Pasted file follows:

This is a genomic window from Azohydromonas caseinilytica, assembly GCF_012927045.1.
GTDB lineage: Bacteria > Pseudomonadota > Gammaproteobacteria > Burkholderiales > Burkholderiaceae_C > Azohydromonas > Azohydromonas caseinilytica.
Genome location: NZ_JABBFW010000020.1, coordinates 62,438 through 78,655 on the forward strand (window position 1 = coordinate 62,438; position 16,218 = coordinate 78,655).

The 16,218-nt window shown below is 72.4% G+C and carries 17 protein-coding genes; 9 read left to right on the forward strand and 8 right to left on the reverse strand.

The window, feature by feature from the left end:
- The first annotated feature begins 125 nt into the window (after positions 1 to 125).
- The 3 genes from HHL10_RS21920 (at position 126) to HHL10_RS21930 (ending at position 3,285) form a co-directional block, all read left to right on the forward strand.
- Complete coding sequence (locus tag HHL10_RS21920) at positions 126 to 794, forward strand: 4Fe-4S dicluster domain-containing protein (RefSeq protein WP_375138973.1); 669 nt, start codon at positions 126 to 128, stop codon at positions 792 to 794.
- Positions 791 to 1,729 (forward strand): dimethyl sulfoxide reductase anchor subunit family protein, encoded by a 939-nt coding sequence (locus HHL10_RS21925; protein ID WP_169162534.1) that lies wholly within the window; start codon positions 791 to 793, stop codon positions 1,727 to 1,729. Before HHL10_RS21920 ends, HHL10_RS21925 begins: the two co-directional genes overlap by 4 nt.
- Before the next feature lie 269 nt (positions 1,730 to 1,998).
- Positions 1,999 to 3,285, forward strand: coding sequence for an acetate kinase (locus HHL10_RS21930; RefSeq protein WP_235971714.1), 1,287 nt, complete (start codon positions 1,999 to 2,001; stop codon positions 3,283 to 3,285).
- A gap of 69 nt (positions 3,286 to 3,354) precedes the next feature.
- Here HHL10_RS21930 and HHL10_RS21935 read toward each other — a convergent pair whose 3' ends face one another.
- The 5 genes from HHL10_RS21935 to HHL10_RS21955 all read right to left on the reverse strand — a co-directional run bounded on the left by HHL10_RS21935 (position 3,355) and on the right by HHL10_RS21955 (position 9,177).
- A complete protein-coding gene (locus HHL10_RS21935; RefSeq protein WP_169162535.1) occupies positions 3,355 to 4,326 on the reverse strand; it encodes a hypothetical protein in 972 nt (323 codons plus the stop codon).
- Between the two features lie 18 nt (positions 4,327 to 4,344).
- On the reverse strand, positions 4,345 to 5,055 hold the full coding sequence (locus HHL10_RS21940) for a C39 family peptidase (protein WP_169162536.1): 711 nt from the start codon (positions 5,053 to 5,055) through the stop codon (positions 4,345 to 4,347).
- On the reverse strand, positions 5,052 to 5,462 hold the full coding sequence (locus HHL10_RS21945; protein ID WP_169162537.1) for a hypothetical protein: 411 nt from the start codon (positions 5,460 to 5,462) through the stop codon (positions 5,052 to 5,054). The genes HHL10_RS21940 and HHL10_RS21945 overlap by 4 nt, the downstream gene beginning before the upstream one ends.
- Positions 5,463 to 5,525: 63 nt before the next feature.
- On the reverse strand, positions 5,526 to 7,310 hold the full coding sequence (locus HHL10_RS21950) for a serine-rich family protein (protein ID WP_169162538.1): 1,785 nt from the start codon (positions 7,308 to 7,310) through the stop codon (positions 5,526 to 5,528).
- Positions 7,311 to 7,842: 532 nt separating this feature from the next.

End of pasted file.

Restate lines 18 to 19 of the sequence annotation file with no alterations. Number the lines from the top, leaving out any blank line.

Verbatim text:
- On the reverse strand, positions 5,052 to 5,462 hold the full coding sequence (locus HHL10_RS21945; protein ID WP_169162537.1) for a hypothetical protein: 411 nt from the start codon (positions 5,460 to 5,462) through the stop codon (positions 5,052 to 5,054). The genes HHL10_RS21940 and HHL10_RS21945 overlap by 4 nt, the downstream gene beginning before the upstream one ends.
- Positions 5,463 to 5,525: 63 nt before the next feature.